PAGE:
When we first started telling people about our idea to attend this year’s World Youth Day pilgrimage in Lisbon, the most common questions we received were “What is that?” or “What do you do there?”
At the time, those questions were rather difficult to answer. Without having been, it was hard to visualize almost two million young people from all over the world in one place for any reason, let alone because of a shared Catholic faith. But now that we’ve returned with dusty shoes and minor sores, we can tell you that World Youth Day was truly a once in a lifetime experience.
The two of us were in Lisbon from Sunday to the following Monday, and every day was busy. Most of our days were occupied with exploring the beautiful city either on foot or via Lisbon’s public transportation system. The entire city was alive with World Youth Day events. We stumbled upon ornate churches packed to the brim with young Catholics at Mass, attended talks by Bishop Barron, Archbishop Fisher of Sydney and Jason Evert, and devoted a day for Fatima.
It seemed that every nation and language was represented there. Everywhere we went, teens and young adults wore flags and sang songs from their country. For example, we stood next to a youth group who were singing the rosary in Polish while waiting their turn to pass through the basilica at Fatima, complete with guitar and harmonies. The universality of the Catholic Church was on full display.
Some of the best times happened while encountering pilgrims from all around the world. We met an American bishop at the airport, shared breakfast with a newly ordained Canadian priest, stood in line with a Dominican sister living in the Netherlands, and sat with young Catholics from the United Kingdom, Australia, Vietnam, the Philippines, France, Spain, India and Croatia, to name a few. It’s difficult to think of a more joyful experience than being around countless people whose love for Jesus comes out so vibrantly in conversation, especially people our own age.
Of course, the major highlight was seeing Pope Francis, and attending a papal Mass — a first for both of us. In public parks packed with hopeful pilgrims, we welcomed the pope on Thursday and took part in the way of the cross on Friday. It was surreal to consider the crowd there was only a fraction of the church. It felt as if the whole living body of Christ was present to sing, pray and celebrate together. On Saturday we walked nine miles from the city center to the place of the overnight vigil, spent the night dancing and in adoration, then woke up to more music and Sunday Mass. We concluded World Youth Day there, where Pope Francis revealed the 2027 location (Seoul, South Korea), gave us his blessing, and sent us back to our homes to spread the good news and live out the light that was made stronger in us while there.
We took away many lessons from this week, much of which came from the catechetical talks offered everywhere in Lisbon. Light, listening, movement and fearlessness were common themes. Light refers to what Peter saw on Mt. Tabor, the light of the Transfiguration: the Light of Christ. When we encounter God, like Moses, our faces shine. We are called to reflect that light out to the world, which grows only brighter the more we let ourselves decrease. A way to do this is by embracing silence, because oftentimes the whispering voice belongs to the Lord. When we make ourselves smaller, we can listen more to that quiet voice found in scripture and the teachings of the church. Listening more to that voice is how we shine, how we let Jesus possess our hearts. When this happens, as Bishop Barron put it, “you know who you are, and you move.” Once we encounter Jesus, we move like the animals emptying out of Noah’s ark, a beautiful image of the church. And, the first words God usually says to us are, “do not be afraid.” It was fitting that Pope Francis repeated that phrase several times in his homily, at the most memorable part of World Youth Day.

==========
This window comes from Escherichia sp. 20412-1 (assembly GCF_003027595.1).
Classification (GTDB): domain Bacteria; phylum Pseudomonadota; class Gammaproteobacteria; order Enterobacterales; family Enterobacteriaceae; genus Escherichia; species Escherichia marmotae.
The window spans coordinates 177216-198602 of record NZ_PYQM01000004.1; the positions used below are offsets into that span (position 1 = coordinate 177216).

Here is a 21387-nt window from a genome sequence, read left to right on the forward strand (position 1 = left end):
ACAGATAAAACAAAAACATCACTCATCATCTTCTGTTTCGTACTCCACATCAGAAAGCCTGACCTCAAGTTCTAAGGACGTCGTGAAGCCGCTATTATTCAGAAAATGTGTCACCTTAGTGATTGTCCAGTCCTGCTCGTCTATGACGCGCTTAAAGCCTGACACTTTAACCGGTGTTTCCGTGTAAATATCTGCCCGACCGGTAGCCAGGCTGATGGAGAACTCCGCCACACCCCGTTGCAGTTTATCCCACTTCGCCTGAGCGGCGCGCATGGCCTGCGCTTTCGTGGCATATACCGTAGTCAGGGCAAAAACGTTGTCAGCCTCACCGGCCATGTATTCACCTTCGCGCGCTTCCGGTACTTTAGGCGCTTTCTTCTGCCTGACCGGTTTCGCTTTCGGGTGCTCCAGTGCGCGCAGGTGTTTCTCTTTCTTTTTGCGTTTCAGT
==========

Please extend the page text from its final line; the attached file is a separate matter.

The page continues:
For Tibor, World Youth Day was an opportunity to grow closer with the Lord. “I learned more about myself, and took to heart these lessons. As an incoming seminarian for our diocese, I detected in many of these homilies a subtext on vocational discernment; how what will make you happy is not money, power, pleasure or honor, but finding your mission and going in haste.”
For Alex, the biggest takeaway and the one he is most grateful for is the laudable faith of so many young people in the world currently. “In America, we have seen a torrential decline in young people attending church, getting involved in the faith, and bringing the Gospel to those around them. In Lisbon, we were surrounded by people our age who were on fire with their faith, who were interested in the history and the impact of the Church, and who were excited to talk about their faith and interact in an authentic and vulnerable way. I was so taken aback by the strength and vibrancy of these teenagers and young adults who just want to grow closer to Jesus. Hearing about peoples’ stories, meeting converts, cradle Christians whose faith was renewed and vitalized later in life, and even people who have always remained faithful made it obvious that the Church is alive and thriving. It is an amazing thing to recognize that you are a Catholic first, and an American second — something that I have not considered growing up. The church is for the whole world, and it is very much alive.”
World Youth Day was by far a once-in-a-lifetime opportunity, where we both learned more about ourselves and grew closer to Christ. Alex and Tibor would like to thank Father McQuaide, Father Markellos, our fellow parishioners at St. Patrick’s in Wilmington, and all our friends at the St. Catherine of Siena Young Adults Bible Study for your prayers and support.
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